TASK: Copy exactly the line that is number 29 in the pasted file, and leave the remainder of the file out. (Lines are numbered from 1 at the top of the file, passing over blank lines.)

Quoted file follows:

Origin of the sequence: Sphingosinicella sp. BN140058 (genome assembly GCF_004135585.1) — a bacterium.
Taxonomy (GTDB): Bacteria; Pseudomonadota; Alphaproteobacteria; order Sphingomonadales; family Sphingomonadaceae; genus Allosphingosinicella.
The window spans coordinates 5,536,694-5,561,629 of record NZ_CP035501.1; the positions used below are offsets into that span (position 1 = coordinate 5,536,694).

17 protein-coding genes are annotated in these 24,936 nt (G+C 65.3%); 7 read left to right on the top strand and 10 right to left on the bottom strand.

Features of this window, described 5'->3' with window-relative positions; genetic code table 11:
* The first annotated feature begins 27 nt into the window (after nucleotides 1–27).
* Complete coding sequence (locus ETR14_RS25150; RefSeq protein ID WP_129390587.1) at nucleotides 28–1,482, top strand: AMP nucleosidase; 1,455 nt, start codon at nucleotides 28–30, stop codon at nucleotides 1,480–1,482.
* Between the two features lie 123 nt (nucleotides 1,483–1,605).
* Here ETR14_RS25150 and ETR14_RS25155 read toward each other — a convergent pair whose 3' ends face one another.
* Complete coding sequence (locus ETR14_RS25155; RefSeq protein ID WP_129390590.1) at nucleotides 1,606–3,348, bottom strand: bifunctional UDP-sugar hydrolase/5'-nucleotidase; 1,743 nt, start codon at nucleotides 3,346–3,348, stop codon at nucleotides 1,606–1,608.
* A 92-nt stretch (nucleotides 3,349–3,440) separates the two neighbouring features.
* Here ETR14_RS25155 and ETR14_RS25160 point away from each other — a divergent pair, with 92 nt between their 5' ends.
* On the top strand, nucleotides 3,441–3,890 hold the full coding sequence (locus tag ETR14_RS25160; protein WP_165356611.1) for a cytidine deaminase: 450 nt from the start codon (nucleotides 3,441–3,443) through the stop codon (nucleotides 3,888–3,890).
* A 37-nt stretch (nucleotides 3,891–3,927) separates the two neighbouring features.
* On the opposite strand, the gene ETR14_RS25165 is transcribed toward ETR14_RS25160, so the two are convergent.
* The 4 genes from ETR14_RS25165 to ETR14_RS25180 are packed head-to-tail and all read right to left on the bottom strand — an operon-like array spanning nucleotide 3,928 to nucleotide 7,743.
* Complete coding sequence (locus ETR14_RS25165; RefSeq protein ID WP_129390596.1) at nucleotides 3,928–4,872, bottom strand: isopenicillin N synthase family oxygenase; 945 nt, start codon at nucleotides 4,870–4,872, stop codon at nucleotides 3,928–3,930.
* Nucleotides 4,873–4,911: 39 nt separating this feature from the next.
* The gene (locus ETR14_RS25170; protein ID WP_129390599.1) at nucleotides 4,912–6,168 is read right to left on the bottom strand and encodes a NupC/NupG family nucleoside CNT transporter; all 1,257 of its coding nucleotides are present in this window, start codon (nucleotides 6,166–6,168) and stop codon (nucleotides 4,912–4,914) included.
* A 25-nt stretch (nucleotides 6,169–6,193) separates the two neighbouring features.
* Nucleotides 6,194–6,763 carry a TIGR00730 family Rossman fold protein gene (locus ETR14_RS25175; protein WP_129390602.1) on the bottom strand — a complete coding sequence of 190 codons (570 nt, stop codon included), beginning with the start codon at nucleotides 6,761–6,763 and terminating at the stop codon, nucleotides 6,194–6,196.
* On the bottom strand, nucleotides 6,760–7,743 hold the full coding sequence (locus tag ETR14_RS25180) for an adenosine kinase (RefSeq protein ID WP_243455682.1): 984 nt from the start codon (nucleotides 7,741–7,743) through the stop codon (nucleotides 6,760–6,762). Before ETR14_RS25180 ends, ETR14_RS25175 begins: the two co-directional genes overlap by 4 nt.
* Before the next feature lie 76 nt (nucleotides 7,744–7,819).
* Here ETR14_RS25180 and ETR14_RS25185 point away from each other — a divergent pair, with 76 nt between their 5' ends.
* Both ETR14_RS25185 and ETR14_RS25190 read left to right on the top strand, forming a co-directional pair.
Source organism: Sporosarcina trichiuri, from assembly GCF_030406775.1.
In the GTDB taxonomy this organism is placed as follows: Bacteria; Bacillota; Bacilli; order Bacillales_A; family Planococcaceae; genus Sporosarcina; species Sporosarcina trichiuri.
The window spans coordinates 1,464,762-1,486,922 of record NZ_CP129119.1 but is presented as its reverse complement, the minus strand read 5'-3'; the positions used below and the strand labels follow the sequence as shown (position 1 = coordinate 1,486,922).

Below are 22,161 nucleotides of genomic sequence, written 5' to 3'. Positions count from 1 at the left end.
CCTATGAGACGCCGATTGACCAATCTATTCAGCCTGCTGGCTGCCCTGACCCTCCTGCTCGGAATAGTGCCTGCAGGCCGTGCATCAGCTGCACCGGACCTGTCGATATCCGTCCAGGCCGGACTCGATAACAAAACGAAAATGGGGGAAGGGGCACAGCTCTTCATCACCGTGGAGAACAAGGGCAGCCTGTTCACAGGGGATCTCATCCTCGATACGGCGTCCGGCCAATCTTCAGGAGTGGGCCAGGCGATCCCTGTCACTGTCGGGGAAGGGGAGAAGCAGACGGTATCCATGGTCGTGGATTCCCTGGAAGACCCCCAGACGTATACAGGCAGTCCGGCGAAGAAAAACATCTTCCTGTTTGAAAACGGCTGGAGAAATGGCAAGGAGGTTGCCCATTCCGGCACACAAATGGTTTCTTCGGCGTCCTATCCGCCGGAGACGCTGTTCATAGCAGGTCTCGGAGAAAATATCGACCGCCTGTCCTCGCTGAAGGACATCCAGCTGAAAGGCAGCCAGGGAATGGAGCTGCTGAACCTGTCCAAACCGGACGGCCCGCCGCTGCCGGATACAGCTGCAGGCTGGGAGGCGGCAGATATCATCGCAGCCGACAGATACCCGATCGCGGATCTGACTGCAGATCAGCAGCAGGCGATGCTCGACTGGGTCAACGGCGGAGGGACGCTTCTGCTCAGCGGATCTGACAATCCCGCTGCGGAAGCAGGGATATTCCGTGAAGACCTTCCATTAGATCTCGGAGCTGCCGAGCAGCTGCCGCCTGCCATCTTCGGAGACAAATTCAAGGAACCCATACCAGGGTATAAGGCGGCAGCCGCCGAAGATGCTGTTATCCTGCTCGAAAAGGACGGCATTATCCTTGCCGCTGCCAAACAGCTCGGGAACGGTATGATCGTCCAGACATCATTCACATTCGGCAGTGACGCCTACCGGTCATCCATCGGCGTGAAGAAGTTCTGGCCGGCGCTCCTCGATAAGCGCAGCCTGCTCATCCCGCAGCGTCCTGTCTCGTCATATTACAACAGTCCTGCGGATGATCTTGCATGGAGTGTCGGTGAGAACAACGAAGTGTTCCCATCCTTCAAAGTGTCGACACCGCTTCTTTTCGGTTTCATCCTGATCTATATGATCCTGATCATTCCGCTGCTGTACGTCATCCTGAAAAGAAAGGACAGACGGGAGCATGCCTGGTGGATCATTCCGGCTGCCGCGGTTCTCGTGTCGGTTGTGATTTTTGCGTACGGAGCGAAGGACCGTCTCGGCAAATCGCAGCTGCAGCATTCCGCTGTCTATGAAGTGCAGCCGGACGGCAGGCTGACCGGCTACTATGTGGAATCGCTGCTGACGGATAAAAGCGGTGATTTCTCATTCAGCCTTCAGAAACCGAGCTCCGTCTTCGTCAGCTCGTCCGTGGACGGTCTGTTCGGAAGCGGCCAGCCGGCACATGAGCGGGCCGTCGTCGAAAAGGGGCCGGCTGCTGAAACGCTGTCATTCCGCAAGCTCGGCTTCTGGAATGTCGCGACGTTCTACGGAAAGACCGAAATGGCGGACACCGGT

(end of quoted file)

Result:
Below are 22,161 nucleotides of genomic sequence, written 5' to 3'. Positions count from 1 at the left end.